Have you heard of Donnie McClurkin, French Montana or Grupo Bryndis? If you haven’t you’re not alone. They are artists whose sales ranks on Amazon are 4,752, 17,000 and 183,187, respectively. These are all working artists who live well outside the mainstream – no steady rotation on broadcast radio, no high profile opening slots on major tours, no front page placement in online retail. What they also have in common is a steady income from Pandora. In the next twelve months Pandora is on track to pay performance fees of $100,228, $138,567 and $114,192, respectively, for the music we play to their large and fast-growing audiences on Pandora.

tim-map.jpgAnd that’s just the tip of the iceberg. For over two thousand artists Pandora will pay over $10,000 dollars each over the next 12 months (including one of my favorites, the late jazz pianist Oscar Peterson), and for more than 800 we’ll pay over $50,000, more than the income of the average American household. For top earners like Coldplay, Adele, Wiz Khalifa, Jason Aldean and others Pandora is already paying over $1 million each. Drake and Lil Wayne are fast approaching a $3 million annual rate each.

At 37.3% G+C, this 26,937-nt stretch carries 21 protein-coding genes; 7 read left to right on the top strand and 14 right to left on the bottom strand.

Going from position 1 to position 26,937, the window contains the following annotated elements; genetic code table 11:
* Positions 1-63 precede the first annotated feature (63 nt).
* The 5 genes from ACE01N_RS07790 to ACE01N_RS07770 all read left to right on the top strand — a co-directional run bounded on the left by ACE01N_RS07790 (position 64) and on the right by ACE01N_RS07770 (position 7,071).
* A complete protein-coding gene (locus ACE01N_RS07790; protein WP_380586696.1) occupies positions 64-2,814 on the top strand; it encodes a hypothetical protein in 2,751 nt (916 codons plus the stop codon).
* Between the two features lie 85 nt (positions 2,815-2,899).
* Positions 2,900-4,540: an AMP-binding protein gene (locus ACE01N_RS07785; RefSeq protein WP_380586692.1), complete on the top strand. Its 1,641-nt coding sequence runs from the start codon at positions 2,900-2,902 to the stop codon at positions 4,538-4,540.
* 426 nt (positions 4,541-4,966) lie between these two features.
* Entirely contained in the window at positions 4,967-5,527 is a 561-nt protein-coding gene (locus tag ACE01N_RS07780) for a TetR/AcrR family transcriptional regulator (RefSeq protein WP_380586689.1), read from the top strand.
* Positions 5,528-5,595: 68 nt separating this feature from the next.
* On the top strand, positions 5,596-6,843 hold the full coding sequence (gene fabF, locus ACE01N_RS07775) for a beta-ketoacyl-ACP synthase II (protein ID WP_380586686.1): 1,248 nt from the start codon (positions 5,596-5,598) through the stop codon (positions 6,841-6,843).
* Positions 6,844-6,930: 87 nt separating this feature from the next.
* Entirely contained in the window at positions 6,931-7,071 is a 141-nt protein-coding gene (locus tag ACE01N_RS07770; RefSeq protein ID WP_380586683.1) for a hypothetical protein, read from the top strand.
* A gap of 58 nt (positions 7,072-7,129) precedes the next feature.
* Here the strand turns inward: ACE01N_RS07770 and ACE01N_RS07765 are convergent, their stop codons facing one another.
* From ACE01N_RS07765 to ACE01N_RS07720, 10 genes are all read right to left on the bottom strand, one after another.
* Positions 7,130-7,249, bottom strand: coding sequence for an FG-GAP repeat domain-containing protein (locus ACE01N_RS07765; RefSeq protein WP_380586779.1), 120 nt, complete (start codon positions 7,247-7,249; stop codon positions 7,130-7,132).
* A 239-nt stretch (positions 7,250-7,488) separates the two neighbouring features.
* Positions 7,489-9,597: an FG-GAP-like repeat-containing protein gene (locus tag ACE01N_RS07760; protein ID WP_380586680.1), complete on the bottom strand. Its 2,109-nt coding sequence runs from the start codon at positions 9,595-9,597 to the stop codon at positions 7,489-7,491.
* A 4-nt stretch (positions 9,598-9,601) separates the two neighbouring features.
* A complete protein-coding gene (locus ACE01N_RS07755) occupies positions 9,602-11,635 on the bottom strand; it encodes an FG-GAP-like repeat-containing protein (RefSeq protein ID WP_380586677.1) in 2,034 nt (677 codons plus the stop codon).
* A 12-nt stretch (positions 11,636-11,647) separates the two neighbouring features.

This revenue stream is meaningful. I remember the many years I spent in a band when earning an additional thousand dollars a month would have been the difference between making music an avocation and a hobby. We’re talking here about the very real possibility of creating, for the first time ever, an actual musicians middle class.

It’s hard to look at these numbers and not see that internet radio presents an incredible opportunity to build a better future for artists. Not only is it bringing tens of millions of listeners back to music, across hundreds of genres, but it is also enabling musicians to earn a living. It’s also hard to look at these numbers, knowing Pandora accounts for just 6.5% of radio listening in the U.S., and not come away thinking something is wrong.